I had a really nice last week at CETLALIC, my language school. I continued to have private classes, but there were a total of 4 students, so I had some people to hang out with on breaks. Also one of the new students spoke almost no Spanish, so I helped him a little bit with understanding Cuernavaca and the general process of things. It was so nice to feel helpful! On Friday, they had a little going away party for me and they gave me a diploma. It is really cute!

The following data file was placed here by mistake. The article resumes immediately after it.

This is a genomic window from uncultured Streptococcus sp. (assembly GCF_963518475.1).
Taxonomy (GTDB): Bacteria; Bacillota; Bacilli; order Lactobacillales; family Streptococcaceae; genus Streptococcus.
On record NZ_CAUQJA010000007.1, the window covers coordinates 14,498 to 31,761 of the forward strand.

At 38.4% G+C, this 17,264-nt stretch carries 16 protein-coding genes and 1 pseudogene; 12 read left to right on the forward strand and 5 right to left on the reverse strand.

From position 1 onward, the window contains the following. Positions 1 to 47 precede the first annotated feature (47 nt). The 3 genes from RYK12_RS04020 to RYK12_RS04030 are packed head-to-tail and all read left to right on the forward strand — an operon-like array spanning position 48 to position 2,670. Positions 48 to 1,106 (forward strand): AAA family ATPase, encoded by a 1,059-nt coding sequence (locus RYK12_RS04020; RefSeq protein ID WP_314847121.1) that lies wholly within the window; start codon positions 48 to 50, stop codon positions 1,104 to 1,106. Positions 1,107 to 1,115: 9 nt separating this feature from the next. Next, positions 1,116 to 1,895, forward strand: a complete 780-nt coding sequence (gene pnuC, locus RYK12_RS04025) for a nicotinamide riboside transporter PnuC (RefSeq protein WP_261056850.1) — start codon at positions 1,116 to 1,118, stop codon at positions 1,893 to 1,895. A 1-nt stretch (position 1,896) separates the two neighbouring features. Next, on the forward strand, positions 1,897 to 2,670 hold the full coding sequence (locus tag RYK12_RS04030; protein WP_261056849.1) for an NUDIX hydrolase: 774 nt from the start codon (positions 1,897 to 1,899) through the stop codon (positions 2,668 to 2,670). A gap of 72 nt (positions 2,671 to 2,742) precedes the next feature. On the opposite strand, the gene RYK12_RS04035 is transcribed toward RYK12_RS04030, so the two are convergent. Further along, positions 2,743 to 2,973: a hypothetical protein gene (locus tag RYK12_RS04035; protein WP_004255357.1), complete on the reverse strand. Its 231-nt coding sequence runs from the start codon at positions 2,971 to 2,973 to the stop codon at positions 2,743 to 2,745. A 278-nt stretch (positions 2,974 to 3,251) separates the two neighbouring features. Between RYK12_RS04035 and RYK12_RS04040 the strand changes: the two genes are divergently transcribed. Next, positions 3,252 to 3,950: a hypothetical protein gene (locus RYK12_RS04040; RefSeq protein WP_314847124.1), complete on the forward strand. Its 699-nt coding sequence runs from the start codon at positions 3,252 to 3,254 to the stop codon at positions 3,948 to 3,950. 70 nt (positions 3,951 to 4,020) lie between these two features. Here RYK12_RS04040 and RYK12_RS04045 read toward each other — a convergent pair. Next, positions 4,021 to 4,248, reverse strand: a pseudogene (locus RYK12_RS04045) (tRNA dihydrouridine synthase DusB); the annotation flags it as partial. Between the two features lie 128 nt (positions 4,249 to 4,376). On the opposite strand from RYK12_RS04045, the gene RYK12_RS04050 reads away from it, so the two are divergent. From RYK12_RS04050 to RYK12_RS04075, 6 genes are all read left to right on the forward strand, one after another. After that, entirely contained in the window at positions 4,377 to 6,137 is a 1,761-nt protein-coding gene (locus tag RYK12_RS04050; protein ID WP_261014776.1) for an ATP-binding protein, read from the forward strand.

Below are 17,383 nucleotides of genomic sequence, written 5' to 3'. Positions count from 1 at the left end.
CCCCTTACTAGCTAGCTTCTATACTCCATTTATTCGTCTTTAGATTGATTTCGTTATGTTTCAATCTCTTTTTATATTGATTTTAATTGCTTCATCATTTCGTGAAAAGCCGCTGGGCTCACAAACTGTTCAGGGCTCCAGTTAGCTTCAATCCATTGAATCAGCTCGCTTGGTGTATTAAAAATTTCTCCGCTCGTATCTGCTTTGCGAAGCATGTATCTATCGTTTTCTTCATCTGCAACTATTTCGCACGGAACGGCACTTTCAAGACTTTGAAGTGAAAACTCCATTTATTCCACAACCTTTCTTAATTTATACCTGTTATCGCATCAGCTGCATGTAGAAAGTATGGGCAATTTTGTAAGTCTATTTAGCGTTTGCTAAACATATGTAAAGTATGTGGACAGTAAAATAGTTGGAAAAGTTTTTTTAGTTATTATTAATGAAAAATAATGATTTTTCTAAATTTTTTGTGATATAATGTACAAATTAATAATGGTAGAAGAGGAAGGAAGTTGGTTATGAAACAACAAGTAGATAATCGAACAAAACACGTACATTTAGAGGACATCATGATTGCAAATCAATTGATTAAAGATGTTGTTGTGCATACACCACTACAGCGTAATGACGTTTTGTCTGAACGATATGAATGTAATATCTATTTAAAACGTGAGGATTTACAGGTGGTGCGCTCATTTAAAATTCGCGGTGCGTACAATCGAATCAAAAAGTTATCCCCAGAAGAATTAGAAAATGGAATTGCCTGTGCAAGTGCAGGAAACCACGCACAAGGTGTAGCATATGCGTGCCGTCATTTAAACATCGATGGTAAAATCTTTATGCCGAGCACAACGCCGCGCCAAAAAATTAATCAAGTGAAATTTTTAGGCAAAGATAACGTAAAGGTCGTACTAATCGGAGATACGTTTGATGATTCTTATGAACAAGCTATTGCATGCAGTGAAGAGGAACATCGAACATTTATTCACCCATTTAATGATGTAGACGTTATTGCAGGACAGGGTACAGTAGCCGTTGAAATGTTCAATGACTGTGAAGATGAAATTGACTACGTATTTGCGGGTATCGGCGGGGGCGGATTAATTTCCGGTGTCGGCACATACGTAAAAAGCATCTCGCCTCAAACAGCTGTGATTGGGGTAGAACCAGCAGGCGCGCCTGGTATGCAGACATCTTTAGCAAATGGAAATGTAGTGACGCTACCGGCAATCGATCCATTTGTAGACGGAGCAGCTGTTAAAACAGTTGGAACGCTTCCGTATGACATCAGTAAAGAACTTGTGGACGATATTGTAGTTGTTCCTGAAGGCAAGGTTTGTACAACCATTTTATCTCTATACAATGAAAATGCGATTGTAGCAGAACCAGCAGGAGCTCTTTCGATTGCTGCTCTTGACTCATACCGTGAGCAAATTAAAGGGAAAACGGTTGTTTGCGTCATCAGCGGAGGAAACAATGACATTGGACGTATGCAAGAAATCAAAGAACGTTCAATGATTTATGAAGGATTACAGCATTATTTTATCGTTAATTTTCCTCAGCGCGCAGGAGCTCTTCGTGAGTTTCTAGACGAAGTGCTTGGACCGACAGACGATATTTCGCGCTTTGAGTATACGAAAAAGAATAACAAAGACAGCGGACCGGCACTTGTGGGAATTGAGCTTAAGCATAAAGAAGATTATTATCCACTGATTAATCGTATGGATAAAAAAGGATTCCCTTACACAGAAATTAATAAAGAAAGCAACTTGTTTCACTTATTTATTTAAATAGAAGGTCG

Saying goodbye to my host family was hard. They have been so good to me and I think I "clicked" with them. I made a prayer shawl for Angeles my host mother as a thank you present for all of the time and care she gave me during my five weeks with them. Mary, my minister joined (via SKYPE) with Agustina a teacher at my school and I for a very brief, international bilingual prayer shawl blessing ceremony. It was really cool! With the help of one of my maestras, I wrote a thank you note to Angeles to express my thanks for all of the kindness and care she showed me over the past 5 weeks. I also received some very special gifts. Veronica (Angeles and Fernando's daughter) made me a special kind of salsa that I fell in love with in Mexico, to take with me to El Salvador. Angeles gave me a little coin purse that was made by the inmates at the Penal. Finally, Bryan (the 18 year old grandson who lived at the house) gave me a "nino de Shrek" (baby Shrek). Bryan is a very nice guy, but reserved and quiet. Angeles explained how pleasantly shocked she was that Bryan wanted to get me a present. I only had a Canadian pencil for him because I didn't expect that we would exchanging gifts! Before I was picked up and taken to the airport, I went for a short walk to the store with Obed, a very wise and mature 8 year old. He just looked at me and said, quiere respirar el calle - I turned and looked at him and he said in perfect English, you want to breathe in the street for one last time! I swear this kid has the soul of an 80 year old!